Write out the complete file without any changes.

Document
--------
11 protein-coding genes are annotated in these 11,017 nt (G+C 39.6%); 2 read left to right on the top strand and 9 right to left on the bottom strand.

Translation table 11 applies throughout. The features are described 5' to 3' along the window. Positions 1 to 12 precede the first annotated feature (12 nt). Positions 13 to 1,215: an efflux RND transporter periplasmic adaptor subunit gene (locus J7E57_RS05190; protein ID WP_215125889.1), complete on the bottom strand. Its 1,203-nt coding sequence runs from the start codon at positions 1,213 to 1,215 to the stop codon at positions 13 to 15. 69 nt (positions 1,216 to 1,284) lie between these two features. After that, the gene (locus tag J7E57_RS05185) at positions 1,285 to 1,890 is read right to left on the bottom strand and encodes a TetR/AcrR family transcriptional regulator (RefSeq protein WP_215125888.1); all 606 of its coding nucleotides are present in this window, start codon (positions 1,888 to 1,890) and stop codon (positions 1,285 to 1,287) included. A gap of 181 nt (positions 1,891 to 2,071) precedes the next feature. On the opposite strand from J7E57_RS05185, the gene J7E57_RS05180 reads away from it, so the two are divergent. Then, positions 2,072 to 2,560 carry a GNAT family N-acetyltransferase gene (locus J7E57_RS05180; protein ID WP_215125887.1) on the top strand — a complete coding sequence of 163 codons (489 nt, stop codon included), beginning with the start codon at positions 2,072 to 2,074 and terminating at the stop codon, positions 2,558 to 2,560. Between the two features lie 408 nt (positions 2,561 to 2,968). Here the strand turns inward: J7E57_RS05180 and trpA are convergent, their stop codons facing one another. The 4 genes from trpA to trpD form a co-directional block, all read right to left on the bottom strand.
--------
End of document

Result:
11 protein-coding genes are annotated in these 11,017 nt (G+C 39.6%); 2 read left to right on the top strand and 9 right to left on the bottom strand.

Translation table 11 applies throughout. The features are described 5' to 3' along the window. Positions 1 to 12 precede the first annotated feature (12 nt). Positions 13 to 1,215: an efflux RND transporter periplasmic adaptor subunit gene (locus J7E57_RS05190; protein ID WP_215125889.1), complete on the bottom strand. Its 1,203-nt coding sequence runs from the start codon at positions 1,213 to 1,215 to the stop codon at positions 13 to 15. 69 nt (positions 1,216 to 1,284) lie between these two features. After that, the gene (locus tag J7E57_RS05185) at positions 1,285 to 1,890 is read right to left on the bottom strand and encodes a TetR/AcrR family transcriptional regulator (RefSeq protein WP_215125888.1); all 606 of its coding nucleotides are present in this window, start codon (positions 1,888 to 1,890) and stop codon (positions 1,285 to 1,287) included. A gap of 181 nt (positions 1,891 to 2,071) precedes the next feature. On the opposite strand from J7E57_RS05185, the gene J7E57_RS05180 reads away from it, so the two are divergent. Then, positions 2,072 to 2,560 carry a GNAT family N-acetyltransferase gene (locus J7E57_RS05180; protein ID WP_215125887.1) on the top strand — a complete coding sequence of 163 codons (489 nt, stop codon included), beginning with the start codon at positions 2,072 to 2,074 and terminating at the stop codon, positions 2,558 to 2,560. Between the two features lie 408 nt (positions 2,561 to 2,968). Here the strand turns inward: J7E57_RS05180 and trpA are convergent, their stop codons facing one another. The 4 genes from trpA to trpD form a co-directional block, all read right to left on the bottom strand.